A UK government computer is making hundreds of anonymous edits to Wikipedia pages every month.
The connection, understood to be owned by the Government's Public Services Network, made more than 500 edits to articles in a 30 day period in December and January.
While the edits themselves are harmless, the sheer scale makes scrutiny of government edits to Wikipedia - the kind that uncovered vandalisation of the entry for the Hillsborough disaster carried out by a civil servant - next to impossible.
The vast majority the edits were made during work hours and follow a pattern.
Wikipedia's community forums include a list of articles that need improving by adding 'factboxes' - sidebars containing at-a-glance information on the subject.
Since August, an anonymous user on a government connection has done so on an industrial scale, in alphabetical order - usually between 8.30am and 5pm on weekdays.
Just a few of the thousands of edits made from the same IP address
The factboxes have been added to pages ranging from the Aviation Security Act 1982 to the British Homeopathic Association.
On December 29th, the connection was used to make 95 edits in a single day.
The unusual activity was flagged up using a Twitter account called WhitehallEdits, set up by Channel 4 News to automatically tweet whenever a government owned IP address makes changes to Wikipedia.
It's allowed the public to scrutinise the activities of Government officials on Wikipedia, and helped to uncover occasions when they'd edited pages they shouldn't have.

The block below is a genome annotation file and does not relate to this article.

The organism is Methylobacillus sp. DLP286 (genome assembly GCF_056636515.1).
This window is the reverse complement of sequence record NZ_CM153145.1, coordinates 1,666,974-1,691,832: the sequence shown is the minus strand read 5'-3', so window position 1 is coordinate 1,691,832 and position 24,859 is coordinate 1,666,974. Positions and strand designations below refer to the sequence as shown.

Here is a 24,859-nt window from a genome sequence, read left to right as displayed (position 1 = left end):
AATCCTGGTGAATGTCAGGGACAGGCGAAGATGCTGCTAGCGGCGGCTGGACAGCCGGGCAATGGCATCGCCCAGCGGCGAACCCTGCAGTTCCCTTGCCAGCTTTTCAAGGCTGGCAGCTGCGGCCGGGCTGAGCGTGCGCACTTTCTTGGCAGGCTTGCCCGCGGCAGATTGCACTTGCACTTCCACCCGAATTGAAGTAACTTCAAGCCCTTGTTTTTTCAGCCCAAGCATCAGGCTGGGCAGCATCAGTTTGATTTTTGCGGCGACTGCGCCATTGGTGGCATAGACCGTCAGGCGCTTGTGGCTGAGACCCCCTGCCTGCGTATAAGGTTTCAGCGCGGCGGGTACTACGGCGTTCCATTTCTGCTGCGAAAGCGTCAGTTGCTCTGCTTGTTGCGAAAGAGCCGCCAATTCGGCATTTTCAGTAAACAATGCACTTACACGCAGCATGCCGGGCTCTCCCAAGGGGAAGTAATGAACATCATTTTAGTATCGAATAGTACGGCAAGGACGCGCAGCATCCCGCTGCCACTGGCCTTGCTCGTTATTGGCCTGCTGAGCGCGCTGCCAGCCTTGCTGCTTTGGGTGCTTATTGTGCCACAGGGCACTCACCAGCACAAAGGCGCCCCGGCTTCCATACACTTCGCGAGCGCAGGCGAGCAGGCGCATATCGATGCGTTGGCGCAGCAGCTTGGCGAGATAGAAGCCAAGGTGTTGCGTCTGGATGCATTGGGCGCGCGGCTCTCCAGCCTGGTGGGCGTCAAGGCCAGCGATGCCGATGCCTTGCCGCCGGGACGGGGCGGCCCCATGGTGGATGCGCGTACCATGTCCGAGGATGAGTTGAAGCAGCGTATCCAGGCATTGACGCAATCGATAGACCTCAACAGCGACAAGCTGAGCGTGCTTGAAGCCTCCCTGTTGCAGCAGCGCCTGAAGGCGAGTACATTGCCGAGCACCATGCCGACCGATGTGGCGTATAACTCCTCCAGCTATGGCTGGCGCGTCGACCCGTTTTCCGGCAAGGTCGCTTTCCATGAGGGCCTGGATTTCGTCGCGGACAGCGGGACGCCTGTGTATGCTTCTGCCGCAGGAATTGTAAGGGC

The “Reproduction (album)” Wikipedia article was just edited anonymously from a UK government computer: http://t.co/ORyvBCmpbd
— Whitehall Edits (@WhitehallEdits) January 19, 2015
In April, the list of IP addresses owned by the government was used to uncover vandalism of the Hillsborough disaster Wikipedia page.
Insults, including "Blame Liverpool fans" were added to the page from a Government computers, and the phrase "You'll never walk alone" was changed to "You'll never walk again."
The IP address used to make the edits was revealed to be part of the Government's secure network by then treasury secretary Angela Eagle MP in 2008, in response to a parliamentary question.
While adding factboxes to articles is relatively harmless, the sheer scale of the operation has rendered the WhitehallEdits bot next to useless, swamping it with dozens of changes every hour on some days.
A spokesperson for the Cabinet Office said it was impossible to tell which computer was making the edits, or even if they were being made by a single person as public facing IP addresses can be shared by numerous computers.
They told Mirror Online they were unable to publish information which would confirm whether this IP address had been assigned to a particular Government department, or if it was in use by a local government agency.
But the pattern of making the factboxes in alphabetical order suggests the work of a lone editor.
The Cabinet Office spokesperson said: "Civil servants are required to use their time online responsibly and follow the Civil Service Code when working online."